BACKGROUND: SPRINT-2 demonstrated that boceprevir (BOC), an oral hepatitis C virus (HCV) nonstructural 3 (NS3) protease inhibitor, added to peginterferon alfa-2b (P) and ribavirin (R) significantly increased sustained virologic response rates over PR alone in previously untreated adult patients with chronic HCV genotype 1. We estimated the long-term impact of triple therapy vs. dual therapy on the clinical burden of HCV and performed a cost-effectiveness evaluation. METHODS: A Markov model was used to estimate the incidence of liver complications, discounted costs (2010 US$), quality-adjusted life years (QALYs), and incremental cost-effectiveness ratios (ICERs) of three treatment strategies for treatment-naive patients with chronic HCV genotype 1. The model simulates the treatment regimens studied in SPRINT-2 in which PR was administered for 4 weeks followed by: 1) placebo plus PR for 44 weeks (PR48); 2) BOC plus PR using response guided therapy (BOC/RGT); and 3) BOC plus PR for 44 weeks (BOC/PR48) and makes projections within and beyond the trial. HCV-related state-transition probabilities, costs, and utilities were obtained from previously published studies. All costs and QALYs were discounted at 3%. RESULTS: The model projected approximately 38% and 43% relative reductions in the lifetime incidence of liver complications in the BOC/RGT and BOC/PR48 regimens compared with PR48, respectively. Treatment with BOC/RGT is associated with an incremental cost of $10,348 and an increase of 0.62 QALYs compared to treatment with PR48. Treatment with BOC/PR48 is associated with an incremental cost of $35,727 and an increase of 0.65 QALYs compared to treatment with PR48. The ICERs were $16,792/QALY and $55,162/QALY for the boceprevir-based treatment groups compared with PR48, respectively. The ICER for BOC/PR48 compared with BOC/RGT was $807,804. CONCLUSION: The boceprevir-based regimens used in the SPRINT-2 trial were projected to substantially reduce the lifetime incidence of liver complications and increase the QALYs in treatment-naive patients with hepatitis C genotype 1. It was also demonstrated that boceprevir-based regimens offer patients the possibility of experiencing great clinical benefit with a shorter duration of therapy. Both boceprevir-based treatment strategies were projected to be cost-effective at a reasonable threshold in the US when compared to treatment with PR48.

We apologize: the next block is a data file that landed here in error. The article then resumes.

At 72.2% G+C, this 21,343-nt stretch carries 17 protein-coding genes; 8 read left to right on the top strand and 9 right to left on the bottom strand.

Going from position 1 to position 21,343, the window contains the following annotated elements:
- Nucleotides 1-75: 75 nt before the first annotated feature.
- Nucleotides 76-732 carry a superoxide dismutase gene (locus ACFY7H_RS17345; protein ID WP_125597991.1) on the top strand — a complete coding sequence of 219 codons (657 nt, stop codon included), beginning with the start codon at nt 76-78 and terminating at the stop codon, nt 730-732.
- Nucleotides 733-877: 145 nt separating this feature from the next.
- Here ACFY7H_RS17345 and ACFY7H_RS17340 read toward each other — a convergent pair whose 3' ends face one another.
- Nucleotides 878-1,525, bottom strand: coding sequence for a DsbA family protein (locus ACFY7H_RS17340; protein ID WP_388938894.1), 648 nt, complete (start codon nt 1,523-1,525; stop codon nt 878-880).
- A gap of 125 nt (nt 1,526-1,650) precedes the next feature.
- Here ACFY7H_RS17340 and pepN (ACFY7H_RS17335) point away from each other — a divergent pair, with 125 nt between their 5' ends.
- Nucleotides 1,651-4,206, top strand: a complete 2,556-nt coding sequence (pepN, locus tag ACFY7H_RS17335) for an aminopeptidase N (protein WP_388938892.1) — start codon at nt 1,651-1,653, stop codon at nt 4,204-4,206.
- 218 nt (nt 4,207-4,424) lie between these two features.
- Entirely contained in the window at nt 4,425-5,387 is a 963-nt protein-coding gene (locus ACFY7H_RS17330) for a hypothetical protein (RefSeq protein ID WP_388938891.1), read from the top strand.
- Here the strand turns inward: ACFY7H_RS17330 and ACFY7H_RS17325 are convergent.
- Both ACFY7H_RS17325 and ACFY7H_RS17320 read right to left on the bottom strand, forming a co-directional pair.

BACKGROUND: The recent approval of two protease inhibitors, boceprevir and telaprevir, is likely to change the management of chronic hepatitis C virus (HCV) genotype 1 infection. OBJECTIVES: We evaluated the long-term clinical outcomes and the cost effectiveness of therapeutic strategies using boceprevir with peginterferon plus ribavirin (PR) in comparison with PR alone for treating HCV genotype 1 infection in Portugal. METHODS: A Markov model was developed to project the expected lifetime costs and quality-adjusted life-years (QALYs) associated with PR alone and the treatment strategies outlined by the European Medicines Agency in the boceprevir summary of product characteristics. The boceprevir-based therapeutic strategies differ according to whether or not the patient was previously treated and whether or not the patient had compensated cirrhosis. The model simulated the experience of a series of cohorts of chronically HCV-infected patients (each defined by age, sex, race and fibrosis score). All treatment-related inputs were obtained from boceprevir clinical trials - SPRINT-2, RESPOND-2 and PROVIDE. Estimates of the natural history parameters and health state utilities were based on published studies. Portugal-specific annual direct costs of HCV health states were estimated by convening a panel of experts to derive health state resource use and multiplying the results by national unit costs. The model was developed from a healthcare system perspective with a timeframe corresponding to the remaining duration of the patients' lifetimes. Both future costs and QALYs were discounted at 5 %. To test the robustness of the conclusions, we conducted deterministic and probabilistic sensitivity analyses. RESULTS: In comparison with the treatment with PR alone, boceprevir-based regimens were projected to reduce the lifetime incidence of advanced liver disease, liver transplantation, and liver-related death by 45-51 % and increase life expectancy by 2.3-4.3 years. Although the addition of BOC increased treatment costs by euro13,300-euro19,700, the reduction of disease burden resulted in a decrease of euro5,400-euro9,000 in discounted health state costs and an increase of 0.68-1.23 in discounted QALYs per patient. The incremental cost-effectiveness ratios of the boceprevir-based regimens compared with PR among previously untreated and previously treated patients were euro11,600/QALY and euro8,700/QALY, respectively. The results were most sensitive to variations in sustained virologic response rates, discount rates and age at treatment. CONCLUSIONS: Adding boceprevir to PR was projected to reduce the number of liver complications and liver-related deaths, and to be cost effective in treating both previously untreated and treated patients.